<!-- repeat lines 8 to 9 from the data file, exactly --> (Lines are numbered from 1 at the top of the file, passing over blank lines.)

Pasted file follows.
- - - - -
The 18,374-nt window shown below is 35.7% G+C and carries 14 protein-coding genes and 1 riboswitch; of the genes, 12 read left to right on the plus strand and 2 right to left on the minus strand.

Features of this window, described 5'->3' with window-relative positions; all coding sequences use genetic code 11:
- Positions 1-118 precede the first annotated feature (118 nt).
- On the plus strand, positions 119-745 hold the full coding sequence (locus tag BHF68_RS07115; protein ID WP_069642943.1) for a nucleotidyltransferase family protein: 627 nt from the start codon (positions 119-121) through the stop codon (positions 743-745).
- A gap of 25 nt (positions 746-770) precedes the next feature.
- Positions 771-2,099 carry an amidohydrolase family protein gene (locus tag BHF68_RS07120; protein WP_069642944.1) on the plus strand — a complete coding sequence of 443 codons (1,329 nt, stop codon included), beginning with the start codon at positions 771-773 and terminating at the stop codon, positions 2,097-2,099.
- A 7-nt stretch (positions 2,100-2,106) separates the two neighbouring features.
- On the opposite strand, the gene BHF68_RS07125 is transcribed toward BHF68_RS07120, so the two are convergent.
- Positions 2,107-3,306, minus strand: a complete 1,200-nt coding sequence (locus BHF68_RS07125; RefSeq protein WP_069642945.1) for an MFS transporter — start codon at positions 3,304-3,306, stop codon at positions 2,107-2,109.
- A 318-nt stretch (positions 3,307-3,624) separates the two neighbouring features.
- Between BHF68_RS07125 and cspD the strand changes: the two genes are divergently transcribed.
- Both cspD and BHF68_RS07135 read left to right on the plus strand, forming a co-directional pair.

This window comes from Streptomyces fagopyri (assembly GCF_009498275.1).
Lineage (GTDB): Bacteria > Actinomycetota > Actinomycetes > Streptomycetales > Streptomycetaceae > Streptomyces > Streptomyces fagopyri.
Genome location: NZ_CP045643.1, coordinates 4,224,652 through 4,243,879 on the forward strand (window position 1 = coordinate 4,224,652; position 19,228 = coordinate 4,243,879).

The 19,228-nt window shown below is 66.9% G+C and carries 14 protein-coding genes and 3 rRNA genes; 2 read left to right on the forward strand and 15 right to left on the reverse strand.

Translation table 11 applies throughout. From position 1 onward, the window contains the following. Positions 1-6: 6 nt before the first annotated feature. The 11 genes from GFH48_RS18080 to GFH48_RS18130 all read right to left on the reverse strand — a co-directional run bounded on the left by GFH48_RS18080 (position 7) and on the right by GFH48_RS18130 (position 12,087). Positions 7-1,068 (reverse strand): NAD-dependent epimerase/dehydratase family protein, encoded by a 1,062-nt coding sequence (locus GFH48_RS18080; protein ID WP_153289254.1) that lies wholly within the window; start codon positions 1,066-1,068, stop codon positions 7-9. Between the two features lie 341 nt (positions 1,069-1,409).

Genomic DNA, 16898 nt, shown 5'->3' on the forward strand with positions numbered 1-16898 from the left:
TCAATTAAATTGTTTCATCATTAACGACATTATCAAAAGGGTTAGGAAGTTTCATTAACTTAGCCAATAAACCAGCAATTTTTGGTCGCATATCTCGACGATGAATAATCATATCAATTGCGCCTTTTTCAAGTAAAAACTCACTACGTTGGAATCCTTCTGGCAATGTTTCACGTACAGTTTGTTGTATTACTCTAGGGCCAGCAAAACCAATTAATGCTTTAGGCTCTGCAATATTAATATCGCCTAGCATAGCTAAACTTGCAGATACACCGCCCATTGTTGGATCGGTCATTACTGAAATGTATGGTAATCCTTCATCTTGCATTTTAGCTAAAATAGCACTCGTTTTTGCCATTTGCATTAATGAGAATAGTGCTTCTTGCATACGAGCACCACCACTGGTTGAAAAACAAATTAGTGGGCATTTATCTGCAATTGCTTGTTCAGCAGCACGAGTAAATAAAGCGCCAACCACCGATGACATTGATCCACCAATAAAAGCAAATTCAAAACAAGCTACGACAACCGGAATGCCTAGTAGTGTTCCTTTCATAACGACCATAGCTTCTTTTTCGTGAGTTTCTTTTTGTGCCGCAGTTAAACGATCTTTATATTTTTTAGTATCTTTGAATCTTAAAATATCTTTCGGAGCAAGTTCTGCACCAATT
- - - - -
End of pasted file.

- On the opposite strand, the gene BHF68_RS07125 is transcribed toward BHF68_RS07120, so the two are convergent.
- Positions 2,107-3,306, minus strand: a complete 1,200-nt coding sequence (locus BHF68_RS07125; RefSeq protein WP_069642945.1) for an MFS transporter — start codon at positions 3,304-3,306, stop codon at positions 2,107-2,109.